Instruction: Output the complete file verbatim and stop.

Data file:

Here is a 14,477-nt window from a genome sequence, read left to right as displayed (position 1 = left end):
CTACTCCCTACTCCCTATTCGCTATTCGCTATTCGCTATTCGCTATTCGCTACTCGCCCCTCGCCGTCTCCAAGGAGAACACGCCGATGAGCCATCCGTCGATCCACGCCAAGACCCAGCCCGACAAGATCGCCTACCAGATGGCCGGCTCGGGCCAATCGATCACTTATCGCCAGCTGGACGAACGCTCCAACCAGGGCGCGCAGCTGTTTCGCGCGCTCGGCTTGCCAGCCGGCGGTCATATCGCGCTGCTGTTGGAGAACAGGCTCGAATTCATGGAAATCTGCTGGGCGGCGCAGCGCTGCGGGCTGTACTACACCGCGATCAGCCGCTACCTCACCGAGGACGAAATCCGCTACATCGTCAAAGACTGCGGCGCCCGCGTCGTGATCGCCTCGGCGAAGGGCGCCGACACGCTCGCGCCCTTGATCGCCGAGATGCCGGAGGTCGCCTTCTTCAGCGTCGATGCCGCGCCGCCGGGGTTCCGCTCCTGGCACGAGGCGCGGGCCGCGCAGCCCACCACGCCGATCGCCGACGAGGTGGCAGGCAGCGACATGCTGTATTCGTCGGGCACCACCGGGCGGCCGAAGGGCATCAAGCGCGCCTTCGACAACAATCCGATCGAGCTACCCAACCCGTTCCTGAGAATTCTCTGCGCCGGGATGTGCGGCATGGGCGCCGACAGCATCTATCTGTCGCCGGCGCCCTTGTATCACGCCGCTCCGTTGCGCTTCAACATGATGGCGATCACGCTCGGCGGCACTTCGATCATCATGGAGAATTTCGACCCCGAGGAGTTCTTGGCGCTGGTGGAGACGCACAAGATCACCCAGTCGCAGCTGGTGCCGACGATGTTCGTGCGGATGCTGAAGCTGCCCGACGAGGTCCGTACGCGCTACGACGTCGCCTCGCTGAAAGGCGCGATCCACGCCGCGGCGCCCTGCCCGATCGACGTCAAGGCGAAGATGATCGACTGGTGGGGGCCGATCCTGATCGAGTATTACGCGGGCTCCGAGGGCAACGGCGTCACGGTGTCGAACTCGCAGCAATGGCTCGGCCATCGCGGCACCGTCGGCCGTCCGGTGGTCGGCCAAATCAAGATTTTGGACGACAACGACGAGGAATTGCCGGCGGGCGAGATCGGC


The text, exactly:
Here is a 14,477-nt window from a genome sequence, read left to right as displayed (position 1 = left end):
CTACTCCCTACTCCCTATTCGCTATTCGCTATTCGCTATTCGCTATTCGCTACTCGCCCCTCGCCGTCTCCAAGGAGAACACGCCGATGAGCCATCCGTCGATCCACGCCAAGACCCAGCCCGACAAGATCGCCTACCAGATGGCCGGCTCGGGCCAATCGATCACTTATCGCCAGCTGGACGAACGCTCCAACCAGGGCGCGCAGCTGTTTCGCGCGCTCGGCTTGCCAGCCGGCGGTCATATCGCGCTGCTGTTGGAGAACAGGCTCGAATTCATGGAAATCTGCTGGGCGGCGCAGCGCTGCGGGCTGTACTACACCGCGATCAGCCGCTACCTCACCGAGGACGAAATCCGCTACATCGTCAAAGACTGCGGCGCCCGCGTCGTGATCGCCTCGGCGAAGGGCGCCGACACGCTCGCGCCCTTGATCGCCGAGATGCCGGAGGTCGCCTTCTTCAGCGTCGATGCCGCGCCGCCGGGGTTCCGCTCCTGGCACGAGGCGCGGGCCGCGCAGCCCACCACGCCGATCGCCGACGAGGTGGCAGGCAGCGACATGCTGTATTCGTCGGGCACCACCGGGCGGCCGAAGGGCATCAAGCGCGCCTTCGACAACAATCCGATCGAGCTACCCAACCCGTTCCTGAGAATTCTCTGCGCCGGGATGTGCGGCATGGGCGCCGACAGCATCTATCTGTCGCCGGCGCCCTTGTATCACGCCGCTCCGTTGCGCTTCAACATGATGGCGATCACGCTCGGCGGCACTTCGATCATCATGGAGAATTTCGACCCCGAGGAGTTCTTGGCGCTGGTGGAGACGCACAAGATCACCCAGTCGCAGCTGGTGCCGACGATGTTCGTGCGGATGCTGAAGCTGCCCGACGAGGTCCGTACGCGCTACGACGTCGCCTCGCTGAAAGGCGCGATCCACGCCGCGGCGCCCTGCCCGATCGACGTCAAGGCGAAGATGATCGACTGGTGGGGGCCGATCCTGATCGAGTATTACGCGGGCTCCGAGGGCAACGGCGTCACGGTGTCGAACTCGCAGCAATGGCTCGGCCATCGCGGCACCGTCGGCCGTCCGGTGGTCGGCCAAATCAAGATTTTGGACGACAACGACGAGGAATTGCCGGCGGGCGAGATCGGC